In a nutshell: there are tools out there, developed by an open-source community dispersed around the world, that are designed specifically to do the things many community-building nonprofits are trying to do through their websites. (There are actually a ton of tools out there, but I'll get to that soon....)

What I'm referring particulalry is "website-in-a-box" solutions (commonly called "Content Management Systems" or CMS) that are:
* relatively easy to install and configure (given all the functionality)
* "easy" to use (i.e. closer to than the back end of a classic CMS...)
* designed with community use and community-building in mind
* come with built-in functionality like calendars; updated events / news pages; email list management, blogs (which can be used for the "notes from the field") and other tools
* are "free" - i.e. do not cost anything to purchase because they are open source packages

(More on "What is a CMS?" )

I want to clarify that CMS software has been available - commerically - for years; what I'm talking about is the development of open-source CMS software that has now become stable, powerful, and beginning to become user-friendly. And it's free. (Although don't expect to be able to put up a website for free, just because the software is free....) In any case, whether these tools are commercial or open-source, they are designed so that the web administrator's time is spent managing the information, not programming the website.

Some great examples of CMS-based websites are here:

In fact, both of these sites run on open-source CMS's (Civic Space Labs for the first, Drupal for the latter). All the functionality - the consistent templates for new pages, the polls, the blogs, the gallery - are a built-in functions of the CMS. The organizations themselves provide the specifics of the design (the colors, the layout shapes, etc.) and the content (the text, actual images, etc).

The distiction is key: none of these tools are designed to _do_ the work; they faciliate the work of community building. Again, time can be focused on content and relationships, and not on programming and troubleshooting.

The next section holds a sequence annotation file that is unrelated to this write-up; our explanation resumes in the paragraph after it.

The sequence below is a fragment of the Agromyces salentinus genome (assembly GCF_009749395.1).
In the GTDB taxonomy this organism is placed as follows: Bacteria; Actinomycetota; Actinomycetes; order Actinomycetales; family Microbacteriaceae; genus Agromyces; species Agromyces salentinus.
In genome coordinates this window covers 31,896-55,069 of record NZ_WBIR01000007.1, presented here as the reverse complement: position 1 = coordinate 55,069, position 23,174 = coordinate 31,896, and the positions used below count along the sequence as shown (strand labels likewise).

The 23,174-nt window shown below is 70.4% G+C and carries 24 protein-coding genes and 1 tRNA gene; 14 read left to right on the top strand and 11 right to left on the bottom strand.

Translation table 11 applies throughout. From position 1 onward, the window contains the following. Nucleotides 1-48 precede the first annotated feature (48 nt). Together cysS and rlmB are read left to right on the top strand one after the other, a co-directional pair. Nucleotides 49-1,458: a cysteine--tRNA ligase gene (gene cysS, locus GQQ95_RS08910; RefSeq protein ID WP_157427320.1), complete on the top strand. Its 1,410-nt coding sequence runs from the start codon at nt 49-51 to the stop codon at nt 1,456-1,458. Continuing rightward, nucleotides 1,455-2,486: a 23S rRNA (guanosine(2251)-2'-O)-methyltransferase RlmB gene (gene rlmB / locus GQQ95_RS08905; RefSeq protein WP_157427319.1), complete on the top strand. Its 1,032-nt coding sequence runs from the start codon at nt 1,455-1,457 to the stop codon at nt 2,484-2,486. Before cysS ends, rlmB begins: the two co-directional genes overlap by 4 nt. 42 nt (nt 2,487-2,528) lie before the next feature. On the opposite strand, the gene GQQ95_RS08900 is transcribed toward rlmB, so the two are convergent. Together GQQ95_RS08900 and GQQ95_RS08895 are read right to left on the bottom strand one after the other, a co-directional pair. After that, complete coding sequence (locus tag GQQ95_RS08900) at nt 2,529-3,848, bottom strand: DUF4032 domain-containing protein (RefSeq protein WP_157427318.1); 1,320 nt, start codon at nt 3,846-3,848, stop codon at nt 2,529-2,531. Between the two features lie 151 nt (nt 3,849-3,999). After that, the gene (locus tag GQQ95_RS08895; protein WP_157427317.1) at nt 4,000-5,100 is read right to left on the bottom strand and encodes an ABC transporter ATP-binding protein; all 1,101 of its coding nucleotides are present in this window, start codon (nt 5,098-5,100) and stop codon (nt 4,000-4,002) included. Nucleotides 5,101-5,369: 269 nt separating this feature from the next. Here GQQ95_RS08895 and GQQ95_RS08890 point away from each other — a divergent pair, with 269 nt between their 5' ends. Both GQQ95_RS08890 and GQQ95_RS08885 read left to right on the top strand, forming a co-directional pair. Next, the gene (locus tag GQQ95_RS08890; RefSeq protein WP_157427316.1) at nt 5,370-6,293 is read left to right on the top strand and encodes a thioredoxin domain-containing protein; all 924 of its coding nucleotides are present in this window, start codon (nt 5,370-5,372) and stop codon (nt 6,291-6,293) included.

I want to spend some more time here talking about these tools, people who used them (including my own experience running a Drupal site) and what projects we've got coming up that might be of interest to folks. In the meantime, here's an aggregated list of arts sites that are using the open-source CMS called Drupal.

Media Alliance wants your opinion on Wifi in San Francisco

I diatribed (not ranted) a couple of weeks ago about SF Wifi, and should you care? Unfortunately, it was too late for people to get their voices heard directly by city hall. But then again, there are always other ways of getting heard....

Enter Media Alliance, who are taking on the crusade. I quote mostly directly from their email (coz it's easier....):

Friends of San Francisco wireless,

Media Alliance and its partners have been advocating for ongoing, meaningful opportunities for our communities to provide input into the City's wireless initiative. Thanks to our collective advocacy, we now have an opportunity to speak up.

There will be a hearing at the Government Audit & Oversight Committee of the SF Board of Supervisors on Monday, December 12 at 1 pm. We need as many people as possible to come and speak in favor of an open process and in favor of using the wireless project to bridge the digital divide!

Here are three things you can do:

#1 Come to the hearing on December 12 (more info).

#2 Give your organizational endorsement to our Internet 4 Everyone campaign

#3 Subscribe to our very-low-traffic SF Wireless email list